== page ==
However, even though your choice of major can help set you up on the right path, it’s not a one-hundred percent make-or-break deal. As we mentioned earlier on, it doesn’t guarantee you a successful future.
Don’t Stress about it
Whether you’ve already picked your major and are now uncertain about your future or you’re worried about all the pressure that’s laying on this choice, here are a few things to consider that can help take a load of stress off:
- What you major in doesn’t have as much weight as simply having a degree. Nowadays, having that Bachelor’s degree is the main prerequisite for those competing for a job. Unless you are going for a highly-specific fielded job, most employers don’t care what your major is in—as long as you’ve majored in something!
- After graduating from college, you’ll come to realize that experience also matters as much as your major. The internships, volunteering, extra-curricular activities, and where you invest your time actually count much more than you think.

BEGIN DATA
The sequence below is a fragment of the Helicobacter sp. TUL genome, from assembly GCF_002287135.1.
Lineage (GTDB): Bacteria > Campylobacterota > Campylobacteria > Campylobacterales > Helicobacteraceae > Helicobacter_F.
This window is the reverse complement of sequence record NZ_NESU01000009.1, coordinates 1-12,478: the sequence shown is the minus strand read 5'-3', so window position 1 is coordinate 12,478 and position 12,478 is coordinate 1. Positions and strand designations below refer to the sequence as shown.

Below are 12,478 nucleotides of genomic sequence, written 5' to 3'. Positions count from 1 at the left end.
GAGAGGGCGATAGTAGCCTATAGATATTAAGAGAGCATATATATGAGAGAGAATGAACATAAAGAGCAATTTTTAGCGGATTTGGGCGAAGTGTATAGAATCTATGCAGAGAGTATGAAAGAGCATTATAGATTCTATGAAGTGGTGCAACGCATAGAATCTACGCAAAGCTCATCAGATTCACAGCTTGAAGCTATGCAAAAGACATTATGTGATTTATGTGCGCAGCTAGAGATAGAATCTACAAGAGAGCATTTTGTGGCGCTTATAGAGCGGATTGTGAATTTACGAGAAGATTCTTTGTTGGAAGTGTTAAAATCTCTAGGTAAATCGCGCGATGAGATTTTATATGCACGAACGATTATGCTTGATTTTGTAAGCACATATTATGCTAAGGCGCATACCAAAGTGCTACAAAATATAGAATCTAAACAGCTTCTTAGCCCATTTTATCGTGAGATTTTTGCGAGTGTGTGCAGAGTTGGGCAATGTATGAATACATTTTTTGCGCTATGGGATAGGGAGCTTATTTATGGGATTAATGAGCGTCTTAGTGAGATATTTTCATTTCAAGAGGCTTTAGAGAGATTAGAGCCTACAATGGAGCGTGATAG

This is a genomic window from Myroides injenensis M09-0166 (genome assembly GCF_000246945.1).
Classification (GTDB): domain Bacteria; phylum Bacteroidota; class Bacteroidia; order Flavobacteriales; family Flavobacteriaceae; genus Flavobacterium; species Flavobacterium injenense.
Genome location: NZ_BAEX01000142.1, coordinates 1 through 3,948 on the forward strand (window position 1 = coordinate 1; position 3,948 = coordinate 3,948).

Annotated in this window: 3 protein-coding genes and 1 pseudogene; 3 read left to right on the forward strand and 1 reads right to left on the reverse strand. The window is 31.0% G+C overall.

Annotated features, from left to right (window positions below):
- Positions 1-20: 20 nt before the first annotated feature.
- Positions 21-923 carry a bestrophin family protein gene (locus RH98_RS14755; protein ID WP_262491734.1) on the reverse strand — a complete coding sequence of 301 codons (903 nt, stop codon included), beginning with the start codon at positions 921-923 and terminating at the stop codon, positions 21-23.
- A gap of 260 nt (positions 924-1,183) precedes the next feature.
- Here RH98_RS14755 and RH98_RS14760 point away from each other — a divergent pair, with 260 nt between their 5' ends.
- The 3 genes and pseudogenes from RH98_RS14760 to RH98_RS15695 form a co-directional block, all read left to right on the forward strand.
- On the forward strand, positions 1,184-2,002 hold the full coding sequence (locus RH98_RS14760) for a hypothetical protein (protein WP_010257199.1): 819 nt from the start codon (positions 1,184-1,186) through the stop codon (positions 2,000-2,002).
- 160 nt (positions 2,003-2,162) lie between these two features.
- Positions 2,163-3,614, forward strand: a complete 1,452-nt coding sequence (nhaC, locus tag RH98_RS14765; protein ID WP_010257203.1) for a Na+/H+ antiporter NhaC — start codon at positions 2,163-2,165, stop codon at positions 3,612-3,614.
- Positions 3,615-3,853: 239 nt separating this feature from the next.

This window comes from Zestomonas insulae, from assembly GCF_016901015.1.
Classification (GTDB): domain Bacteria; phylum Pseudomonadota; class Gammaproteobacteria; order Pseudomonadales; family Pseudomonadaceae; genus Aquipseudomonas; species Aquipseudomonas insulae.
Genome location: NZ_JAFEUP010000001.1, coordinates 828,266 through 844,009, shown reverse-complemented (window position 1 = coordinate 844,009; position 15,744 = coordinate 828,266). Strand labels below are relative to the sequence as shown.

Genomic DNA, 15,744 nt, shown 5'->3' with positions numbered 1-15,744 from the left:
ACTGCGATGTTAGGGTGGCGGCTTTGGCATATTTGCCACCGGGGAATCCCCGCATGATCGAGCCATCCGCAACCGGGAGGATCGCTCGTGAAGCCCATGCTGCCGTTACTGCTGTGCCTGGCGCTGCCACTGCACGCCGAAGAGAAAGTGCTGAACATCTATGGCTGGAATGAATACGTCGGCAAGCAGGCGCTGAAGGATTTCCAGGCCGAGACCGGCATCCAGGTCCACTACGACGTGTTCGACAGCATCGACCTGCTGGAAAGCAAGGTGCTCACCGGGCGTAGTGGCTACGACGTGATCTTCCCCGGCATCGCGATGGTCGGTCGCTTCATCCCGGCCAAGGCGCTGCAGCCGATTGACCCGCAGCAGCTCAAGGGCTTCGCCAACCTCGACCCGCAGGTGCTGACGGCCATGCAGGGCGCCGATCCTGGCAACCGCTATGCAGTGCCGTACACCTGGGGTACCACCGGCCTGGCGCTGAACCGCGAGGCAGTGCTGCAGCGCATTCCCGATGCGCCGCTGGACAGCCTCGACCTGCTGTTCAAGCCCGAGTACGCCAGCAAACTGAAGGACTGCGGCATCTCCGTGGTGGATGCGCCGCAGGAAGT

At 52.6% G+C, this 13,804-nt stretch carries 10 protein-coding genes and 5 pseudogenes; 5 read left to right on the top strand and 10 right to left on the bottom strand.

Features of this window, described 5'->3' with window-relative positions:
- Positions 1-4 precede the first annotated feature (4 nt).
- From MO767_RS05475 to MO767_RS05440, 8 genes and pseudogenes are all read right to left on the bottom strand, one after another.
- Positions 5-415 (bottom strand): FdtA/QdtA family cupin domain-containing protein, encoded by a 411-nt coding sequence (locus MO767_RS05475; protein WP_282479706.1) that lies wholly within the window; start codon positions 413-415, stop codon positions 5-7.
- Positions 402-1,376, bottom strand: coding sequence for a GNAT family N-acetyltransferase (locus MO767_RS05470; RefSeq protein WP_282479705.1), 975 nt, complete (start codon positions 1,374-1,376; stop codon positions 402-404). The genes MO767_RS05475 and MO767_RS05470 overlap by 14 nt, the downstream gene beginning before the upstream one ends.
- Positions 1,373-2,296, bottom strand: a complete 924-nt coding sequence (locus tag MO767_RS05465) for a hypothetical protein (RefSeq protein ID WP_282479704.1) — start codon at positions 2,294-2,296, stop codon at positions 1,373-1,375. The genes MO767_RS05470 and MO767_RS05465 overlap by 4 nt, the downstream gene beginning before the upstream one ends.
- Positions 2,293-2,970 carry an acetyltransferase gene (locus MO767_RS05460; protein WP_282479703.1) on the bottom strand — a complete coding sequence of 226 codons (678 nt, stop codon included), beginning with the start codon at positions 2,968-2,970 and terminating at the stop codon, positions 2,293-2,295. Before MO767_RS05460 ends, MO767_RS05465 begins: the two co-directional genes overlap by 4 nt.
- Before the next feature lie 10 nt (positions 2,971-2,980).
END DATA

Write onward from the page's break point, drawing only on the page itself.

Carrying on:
- It’s really about who you know. Although you can try to deny it—your connecting network is what will get you through the door—your major can help you land the job. Your network of contacts, developed through your years of college (through internships, professors, colleagues, etc.) can be the missing piece you need to help you land that interview. Your degree and intelligence can get you through the rest.
However, although these are a few facts that can help get you off the hook in choosing a major, it’s still proven that happiness and being engaged in something you like to do can have a major impact on your success and how well you perform.
Choosing a major that interests you can help you get on a clear path and hone in on your purpose. This focus can translate into powerful, positive energy that converts well in the workplace.
So, how to choose this very—possibly not so important—major?
Here are a few tips that can help:
1. Go for your interests. There are so many self-assessment resources that you can take advantage of. Taking a step back and looking at what you love to do—which jobs you’ve already had and loved, what subjects interest you the most, and where you see yourself in ten years can help you choose a major that suits you. If you’re interested in it (and already naturally strong at it), you’ll have an easier time when the going (and studying) gets tough.